For starters, though, the JDC was given five sponsor exemptions for the seeming inconvenience of being scheduled opposite the Olympics. Two of the first five – NCAA champion Aaron Wise of Oregon and Charlie Danielson, the Big Ten player of the year from Illinois – attended media day.

The other three had good reasons for not being there. Jordan Niebrugge was competing at the British Open, having secured a spot off his sixth-place finish there the previous year, and Lee McCoy and Jon Rahm were taking advantage of sponsor’s exemptions to the Barbasol Championship, the PGA Tour stop played opposite the British. The JDC invite will give them another early start on golf’s premier circuit.

“We have a long history of introducing our golf fans to that next great class,’’ said Peterson, citing Johnson, Spieth, Justin Thomas, Camilo Villegas, Tiger Woods, Matt Kuchar, Bryson DeChambeau, Lucas Glover, Webb Simpson and Bill Haas as those “young players coming out of college that we were able to help kick-start their careers.’’

That’s an impressive list, and Wise and Danielson were most appreciative.

“The John Deere is going to be an incredible opportunity,’’ said Wise. “For us to get an exemption into a PGA Tour event is awesome. It’s what we need; it’s what we work towards.’’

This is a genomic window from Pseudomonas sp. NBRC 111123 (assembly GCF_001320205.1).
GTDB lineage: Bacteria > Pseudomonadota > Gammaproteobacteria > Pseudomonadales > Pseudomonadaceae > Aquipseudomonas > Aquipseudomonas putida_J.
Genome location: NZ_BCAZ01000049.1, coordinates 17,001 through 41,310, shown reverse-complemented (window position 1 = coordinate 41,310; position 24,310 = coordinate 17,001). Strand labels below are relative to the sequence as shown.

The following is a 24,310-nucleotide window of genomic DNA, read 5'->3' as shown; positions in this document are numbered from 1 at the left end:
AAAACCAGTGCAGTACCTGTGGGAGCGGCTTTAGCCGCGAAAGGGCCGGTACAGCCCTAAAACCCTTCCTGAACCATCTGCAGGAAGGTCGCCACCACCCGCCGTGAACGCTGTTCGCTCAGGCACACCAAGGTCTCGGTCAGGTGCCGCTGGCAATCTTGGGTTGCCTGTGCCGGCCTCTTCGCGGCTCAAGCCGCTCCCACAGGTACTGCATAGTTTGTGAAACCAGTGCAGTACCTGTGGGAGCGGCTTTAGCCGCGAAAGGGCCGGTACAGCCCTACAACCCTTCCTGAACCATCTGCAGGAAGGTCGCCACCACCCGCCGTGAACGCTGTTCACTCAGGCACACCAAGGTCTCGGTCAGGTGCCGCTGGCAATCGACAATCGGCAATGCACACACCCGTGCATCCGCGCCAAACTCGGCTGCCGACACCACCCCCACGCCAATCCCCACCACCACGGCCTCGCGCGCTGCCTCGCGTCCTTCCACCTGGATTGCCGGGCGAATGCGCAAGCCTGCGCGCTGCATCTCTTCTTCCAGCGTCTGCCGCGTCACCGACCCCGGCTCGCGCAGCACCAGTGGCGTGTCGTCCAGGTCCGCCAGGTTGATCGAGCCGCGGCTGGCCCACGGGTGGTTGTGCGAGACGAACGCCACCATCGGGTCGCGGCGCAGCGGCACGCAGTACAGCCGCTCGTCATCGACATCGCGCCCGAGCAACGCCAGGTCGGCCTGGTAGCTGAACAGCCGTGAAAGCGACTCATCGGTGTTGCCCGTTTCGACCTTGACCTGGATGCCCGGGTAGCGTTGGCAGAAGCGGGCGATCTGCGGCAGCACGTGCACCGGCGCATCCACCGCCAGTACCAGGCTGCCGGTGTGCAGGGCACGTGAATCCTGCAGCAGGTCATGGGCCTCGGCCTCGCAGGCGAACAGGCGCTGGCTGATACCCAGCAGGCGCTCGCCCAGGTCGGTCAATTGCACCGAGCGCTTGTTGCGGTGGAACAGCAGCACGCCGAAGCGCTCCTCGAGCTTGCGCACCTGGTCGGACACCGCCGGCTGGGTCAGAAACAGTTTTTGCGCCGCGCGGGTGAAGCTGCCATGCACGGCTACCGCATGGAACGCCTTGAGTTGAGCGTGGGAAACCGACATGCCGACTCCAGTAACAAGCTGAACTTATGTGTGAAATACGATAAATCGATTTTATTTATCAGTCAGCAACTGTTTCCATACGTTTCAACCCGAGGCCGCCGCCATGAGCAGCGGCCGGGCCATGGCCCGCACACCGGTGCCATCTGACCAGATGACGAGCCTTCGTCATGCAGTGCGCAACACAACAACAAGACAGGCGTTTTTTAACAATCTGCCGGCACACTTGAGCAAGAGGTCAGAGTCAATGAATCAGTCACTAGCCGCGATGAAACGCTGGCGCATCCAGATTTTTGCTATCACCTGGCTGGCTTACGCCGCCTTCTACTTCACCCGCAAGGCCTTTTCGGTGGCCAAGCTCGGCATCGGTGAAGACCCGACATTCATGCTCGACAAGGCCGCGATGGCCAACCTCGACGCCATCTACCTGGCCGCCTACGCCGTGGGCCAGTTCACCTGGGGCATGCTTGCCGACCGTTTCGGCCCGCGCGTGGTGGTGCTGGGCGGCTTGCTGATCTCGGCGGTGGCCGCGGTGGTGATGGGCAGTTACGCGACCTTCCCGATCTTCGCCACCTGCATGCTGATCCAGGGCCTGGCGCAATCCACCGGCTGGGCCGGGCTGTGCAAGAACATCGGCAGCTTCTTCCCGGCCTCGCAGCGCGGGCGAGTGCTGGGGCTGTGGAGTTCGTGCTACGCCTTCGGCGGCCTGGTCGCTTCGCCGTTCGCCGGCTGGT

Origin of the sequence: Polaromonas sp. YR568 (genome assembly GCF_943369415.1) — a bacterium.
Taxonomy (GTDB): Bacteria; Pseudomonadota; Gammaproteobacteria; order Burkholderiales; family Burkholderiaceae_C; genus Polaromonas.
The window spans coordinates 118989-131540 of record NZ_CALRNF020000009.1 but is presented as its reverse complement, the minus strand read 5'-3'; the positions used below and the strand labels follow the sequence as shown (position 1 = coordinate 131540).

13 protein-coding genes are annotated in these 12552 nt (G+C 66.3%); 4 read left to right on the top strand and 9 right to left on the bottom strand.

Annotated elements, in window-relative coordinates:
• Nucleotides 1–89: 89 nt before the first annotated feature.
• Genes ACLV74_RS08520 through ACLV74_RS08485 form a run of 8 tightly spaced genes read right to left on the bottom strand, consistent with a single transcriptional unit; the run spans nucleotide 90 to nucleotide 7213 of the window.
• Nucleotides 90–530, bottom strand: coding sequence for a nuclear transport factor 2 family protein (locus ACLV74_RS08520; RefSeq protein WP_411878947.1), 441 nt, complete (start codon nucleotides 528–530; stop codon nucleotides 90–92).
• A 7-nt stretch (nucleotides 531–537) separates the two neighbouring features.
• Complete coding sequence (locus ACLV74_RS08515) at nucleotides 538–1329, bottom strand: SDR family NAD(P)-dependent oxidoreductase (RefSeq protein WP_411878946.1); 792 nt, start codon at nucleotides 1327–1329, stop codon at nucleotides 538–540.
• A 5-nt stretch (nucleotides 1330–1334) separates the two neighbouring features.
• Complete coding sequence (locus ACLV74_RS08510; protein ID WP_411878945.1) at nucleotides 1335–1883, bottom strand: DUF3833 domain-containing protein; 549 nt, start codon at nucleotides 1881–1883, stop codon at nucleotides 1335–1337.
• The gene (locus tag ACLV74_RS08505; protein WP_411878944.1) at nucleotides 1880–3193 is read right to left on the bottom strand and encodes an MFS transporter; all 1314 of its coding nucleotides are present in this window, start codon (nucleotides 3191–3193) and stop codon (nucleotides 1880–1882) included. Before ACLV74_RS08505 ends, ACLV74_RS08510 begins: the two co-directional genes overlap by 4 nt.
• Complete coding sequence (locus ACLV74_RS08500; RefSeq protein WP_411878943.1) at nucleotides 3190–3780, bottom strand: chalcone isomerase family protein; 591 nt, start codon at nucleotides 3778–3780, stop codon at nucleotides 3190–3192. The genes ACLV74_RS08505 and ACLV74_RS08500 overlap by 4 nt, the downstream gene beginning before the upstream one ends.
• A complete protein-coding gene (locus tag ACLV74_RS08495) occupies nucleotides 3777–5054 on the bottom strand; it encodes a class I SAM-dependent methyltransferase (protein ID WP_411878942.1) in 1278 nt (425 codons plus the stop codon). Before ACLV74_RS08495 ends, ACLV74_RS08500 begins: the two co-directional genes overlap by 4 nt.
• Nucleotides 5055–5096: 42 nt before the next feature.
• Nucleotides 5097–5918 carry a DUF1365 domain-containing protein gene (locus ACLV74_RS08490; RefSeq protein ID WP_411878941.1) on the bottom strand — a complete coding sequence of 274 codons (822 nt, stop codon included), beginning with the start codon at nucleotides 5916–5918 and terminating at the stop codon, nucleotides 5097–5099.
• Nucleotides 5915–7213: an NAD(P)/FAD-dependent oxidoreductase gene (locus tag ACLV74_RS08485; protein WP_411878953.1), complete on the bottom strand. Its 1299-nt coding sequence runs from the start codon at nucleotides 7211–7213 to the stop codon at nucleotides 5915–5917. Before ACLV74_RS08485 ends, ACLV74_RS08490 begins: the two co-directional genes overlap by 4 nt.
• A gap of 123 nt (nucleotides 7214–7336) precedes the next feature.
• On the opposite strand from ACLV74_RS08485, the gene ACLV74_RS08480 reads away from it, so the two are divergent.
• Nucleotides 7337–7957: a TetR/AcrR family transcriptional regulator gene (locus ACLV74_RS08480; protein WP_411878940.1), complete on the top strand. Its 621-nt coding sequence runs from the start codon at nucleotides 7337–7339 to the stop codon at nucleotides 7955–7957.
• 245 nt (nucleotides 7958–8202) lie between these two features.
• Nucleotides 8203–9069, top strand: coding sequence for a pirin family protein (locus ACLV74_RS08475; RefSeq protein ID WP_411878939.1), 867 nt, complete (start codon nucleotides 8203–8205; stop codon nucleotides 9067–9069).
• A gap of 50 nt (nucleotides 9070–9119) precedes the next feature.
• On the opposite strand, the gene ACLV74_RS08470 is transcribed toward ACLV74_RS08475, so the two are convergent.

“I’m just trying to play as much good golf as I can before Q-school,’’ said Danielson. “It’s just about staying fresh, staying competitive and getting ready to go get my card.’’

He expects to start his first pro season on the Web.com Tour “unless something spectacular happens.’’ Danielson shouldn’t be ruling that out. After all, the slogan for the John Deere is “Magic Starts Here.’’ It has for many players in the past and certainly could for him, Wise and the other young stars who will gather with an array of seasoned professionals at TPC Deere Run for pre-tournament activities starting on Aug. 8.

Any U.S. Open at Oakmont has a special meaning to me

It’s that time of year again. The U.S. Opens – for both the men and women – always dominate the golf world during the month of June and 2016 is no exception.

Both tournaments are huge in terms of participants and historical significance. They are also organizational monsters for the U.S. Golf Association, which conducts both championships.

The men’s 116th U.S. Open this year has a sentimental side for me. The site for the finals from June 16-19 is Oakmont Country Club in Pennsylvania. That was the site of the first of the 27 U.S. Opens that I covered back in 1973, and it remains one of the most historically significant. Champion Johnny Miller’s 63 in the final round that year matches the lowest round posted at any major championship. I was also on hand for a U.S. Women’s Open at Oakmont – Patty Sheehan’s playoff win over Juli Inkster in 1992.